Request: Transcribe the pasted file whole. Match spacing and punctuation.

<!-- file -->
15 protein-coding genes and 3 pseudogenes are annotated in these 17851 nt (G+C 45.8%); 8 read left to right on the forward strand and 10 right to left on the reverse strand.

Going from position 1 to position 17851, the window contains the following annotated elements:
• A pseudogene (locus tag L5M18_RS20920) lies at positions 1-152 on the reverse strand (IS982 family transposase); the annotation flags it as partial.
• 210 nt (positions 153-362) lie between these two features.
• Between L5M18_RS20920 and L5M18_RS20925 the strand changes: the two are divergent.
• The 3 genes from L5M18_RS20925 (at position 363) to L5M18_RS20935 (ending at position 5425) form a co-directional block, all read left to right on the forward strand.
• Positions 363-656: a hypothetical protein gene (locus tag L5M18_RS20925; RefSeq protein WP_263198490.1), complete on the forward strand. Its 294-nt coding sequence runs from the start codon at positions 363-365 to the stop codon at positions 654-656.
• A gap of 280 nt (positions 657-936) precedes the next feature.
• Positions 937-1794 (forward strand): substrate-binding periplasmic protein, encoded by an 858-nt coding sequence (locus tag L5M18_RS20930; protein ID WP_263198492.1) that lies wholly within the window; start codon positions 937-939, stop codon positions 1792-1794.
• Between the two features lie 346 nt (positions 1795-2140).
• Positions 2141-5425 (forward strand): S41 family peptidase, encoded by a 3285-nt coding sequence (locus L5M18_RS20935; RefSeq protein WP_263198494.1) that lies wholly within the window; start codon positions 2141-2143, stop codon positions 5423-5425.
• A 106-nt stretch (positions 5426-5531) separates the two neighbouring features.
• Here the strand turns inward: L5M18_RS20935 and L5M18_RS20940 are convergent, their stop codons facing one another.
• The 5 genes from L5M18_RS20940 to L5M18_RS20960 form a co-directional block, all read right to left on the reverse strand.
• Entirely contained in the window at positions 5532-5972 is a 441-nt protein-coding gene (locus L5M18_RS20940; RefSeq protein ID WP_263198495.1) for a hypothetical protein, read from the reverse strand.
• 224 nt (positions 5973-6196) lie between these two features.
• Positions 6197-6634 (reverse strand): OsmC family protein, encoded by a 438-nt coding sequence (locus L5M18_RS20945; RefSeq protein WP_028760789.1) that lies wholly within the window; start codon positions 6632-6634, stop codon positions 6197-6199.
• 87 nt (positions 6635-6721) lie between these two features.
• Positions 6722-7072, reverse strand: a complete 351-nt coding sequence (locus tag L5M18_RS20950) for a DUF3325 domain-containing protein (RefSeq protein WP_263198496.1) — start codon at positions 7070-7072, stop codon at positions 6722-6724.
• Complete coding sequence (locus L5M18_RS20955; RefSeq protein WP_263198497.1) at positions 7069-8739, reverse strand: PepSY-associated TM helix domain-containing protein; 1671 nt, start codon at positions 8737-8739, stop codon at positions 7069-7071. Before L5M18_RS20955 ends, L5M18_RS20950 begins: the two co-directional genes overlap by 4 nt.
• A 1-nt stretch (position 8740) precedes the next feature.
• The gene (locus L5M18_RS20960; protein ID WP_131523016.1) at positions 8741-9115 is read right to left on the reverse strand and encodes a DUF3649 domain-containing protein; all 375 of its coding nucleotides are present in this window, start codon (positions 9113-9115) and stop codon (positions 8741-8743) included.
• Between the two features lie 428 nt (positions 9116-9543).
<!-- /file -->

15 protein-coding genes and 3 pseudogenes are annotated in these 17851 nt (G+C 45.8%); 8 read left to right on the forward strand and 10 right to left on the reverse strand.

Going from position 1 to position 17851, the window contains the following annotated elements:
• A pseudogene (locus tag L5M18_RS20920) lies at positions 1-152 on the reverse strand (IS982 family transposase); the annotation flags it as partial.
• 210 nt (positions 153-362) lie between these two features.
• Between L5M18_RS20920 and L5M18_RS20925 the strand changes: the two are divergent.
• The 3 genes from L5M18_RS20925 (at position 363) to L5M18_RS20935 (ending at position 5425) form a co-directional block, all read left to right on the forward strand.
• Positions 363-656: a hypothetical protein gene (locus tag L5M18_RS20925; RefSeq protein WP_263198490.1), complete on the forward strand. Its 294-nt coding sequence runs from the start codon at positions 363-365 to the stop codon at positions 654-656.
• A gap of 280 nt (positions 657-936) precedes the next feature.
• Positions 937-1794 (forward strand): substrate-binding periplasmic protein, encoded by an 858-nt coding sequence (locus tag L5M18_RS20930; protein ID WP_263198492.1) that lies wholly within the window; start codon positions 937-939, stop codon positions 1792-1794.
• Between the two features lie 346 nt (positions 1795-2140).
• Positions 2141-5425 (forward strand): S41 family peptidase, encoded by a 3285-nt coding sequence (locus L5M18_RS20935; RefSeq protein WP_263198494.1) that lies wholly within the window; start codon positions 2141-2143, stop codon positions 5423-5425.
• A 106-nt stretch (positions 5426-5531) separates the two neighbouring features.
• Here the strand turns inward: L5M18_RS20935 and L5M18_RS20940 are convergent, their stop codons facing one another.
• The 5 genes from L5M18_RS20940 to L5M18_RS20960 form a co-directional block, all read right to left on the reverse strand.
• Entirely contained in the window at positions 5532-5972 is a 441-nt protein-coding gene (locus L5M18_RS20940; RefSeq protein ID WP_263198495.1) for a hypothetical protein, read from the reverse strand.
• 224 nt (positions 5973-6196) lie between these two features.
• Positions 6197-6634 (reverse strand): OsmC family protein, encoded by a 438-nt coding sequence (locus L5M18_RS20945; RefSeq protein WP_028760789.1) that lies wholly within the window; start codon positions 6632-6634, stop codon positions 6197-6199.
• 87 nt (positions 6635-6721) lie between these two features.
• Positions 6722-7072, reverse strand: a complete 351-nt coding sequence (locus tag L5M18_RS20950) for a DUF3325 domain-containing protein (RefSeq protein WP_263198496.1) — start codon at positions 7070-7072, stop codon at positions 6722-6724.
• Complete coding sequence (locus L5M18_RS20955; RefSeq protein WP_263198497.1) at positions 7069-8739, reverse strand: PepSY-associated TM helix domain-containing protein; 1671 nt, start codon at positions 8737-8739, stop codon at positions 7069-7071. Before L5M18_RS20955 ends, L5M18_RS20950 begins: the two co-directional genes overlap by 4 nt.
• A 1-nt stretch (position 8740) precedes the next feature.
• The gene (locus L5M18_RS20960; protein ID WP_131523016.1) at positions 8741-9115 is read right to left on the reverse strand and encodes a DUF3649 domain-containing protein; all 375 of its coding nucleotides are present in this window, start codon (positions 9113-9115) and stop codon (positions 8741-8743) included.
• Between the two features lie 428 nt (positions 9116-9543).